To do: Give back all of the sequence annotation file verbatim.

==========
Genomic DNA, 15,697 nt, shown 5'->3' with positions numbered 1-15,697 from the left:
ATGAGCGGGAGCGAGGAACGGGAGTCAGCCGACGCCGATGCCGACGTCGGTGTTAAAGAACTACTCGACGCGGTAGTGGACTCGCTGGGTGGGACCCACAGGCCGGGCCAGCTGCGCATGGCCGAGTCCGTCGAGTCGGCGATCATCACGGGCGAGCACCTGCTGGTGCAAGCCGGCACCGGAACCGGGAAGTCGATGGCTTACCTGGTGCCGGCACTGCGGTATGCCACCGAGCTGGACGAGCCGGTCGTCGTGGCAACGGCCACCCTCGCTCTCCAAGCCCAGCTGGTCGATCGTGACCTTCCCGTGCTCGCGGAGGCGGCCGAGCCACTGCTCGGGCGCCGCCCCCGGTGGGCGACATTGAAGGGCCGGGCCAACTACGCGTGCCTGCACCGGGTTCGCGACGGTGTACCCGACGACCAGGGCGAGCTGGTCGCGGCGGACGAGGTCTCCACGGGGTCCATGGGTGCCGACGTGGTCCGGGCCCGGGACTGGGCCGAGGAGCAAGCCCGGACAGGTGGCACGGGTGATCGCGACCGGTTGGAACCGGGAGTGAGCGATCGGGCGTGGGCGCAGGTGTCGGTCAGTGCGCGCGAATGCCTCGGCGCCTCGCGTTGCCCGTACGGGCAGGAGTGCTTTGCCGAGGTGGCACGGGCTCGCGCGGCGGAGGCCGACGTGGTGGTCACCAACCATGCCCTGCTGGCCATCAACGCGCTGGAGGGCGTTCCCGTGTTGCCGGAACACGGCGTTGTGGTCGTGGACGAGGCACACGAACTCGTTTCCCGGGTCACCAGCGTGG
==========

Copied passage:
Genomic DNA, 15,697 nt, shown 5'->3' with positions numbered 1-15,697 from the left:
ATGAGCGGGAGCGAGGAACGGGAGTCAGCCGACGCCGATGCCGACGTCGGTGTTAAAGAACTACTCGACGCGGTAGTGGACTCGCTGGGTGGGACCCACAGGCCGGGCCAGCTGCGCATGGCCGAGTCCGTCGAGTCGGCGATCATCACGGGCGAGCACCTGCTGGTGCAAGCCGGCACCGGAACCGGGAAGTCGATGGCTTACCTGGTGCCGGCACTGCGGTATGCCACCGAGCTGGACGAGCCGGTCGTCGTGGCAACGGCCACCCTCGCTCTCCAAGCCCAGCTGGTCGATCGTGACCTTCCCGTGCTCGCGGAGGCGGCCGAGCCACTGCTCGGGCGCCGCCCCCGGTGGGCGACATTGAAGGGCCGGGCCAACTACGCGTGCCTGCACCGGGTTCGCGACGGTGTACCCGACGACCAGGGCGAGCTGGTCGCGGCGGACGAGGTCTCCACGGGGTCCATGGGTGCCGACGTGGTCCGGGCCCGGGACTGGGCCGAGGAGCAAGCCCGGACAGGTGGCACGGGTGATCGCGACCGGTTGGAACCGGGAGTGAGCGATCGGGCGTGGGCGCAGGTGTCGGTCAGTGCGCGCGAATGCCTCGGCGCCTCGCGTTGCCCGTACGGGCAGGAGTGCTTTGCCGAGGTGGCACGGGCTCGCGCGGCGGAGGCCGACGTGGTGGTCACCAACCATGCCCTGCTGGCCATCAACGCGCTGGAGGGCGTTCCCGTGTTGCCGGAACACGGCGTTGTGGTCGTGGACGAGGCACACGAACTCGTTTCCCGGGTCACCAGCGTGG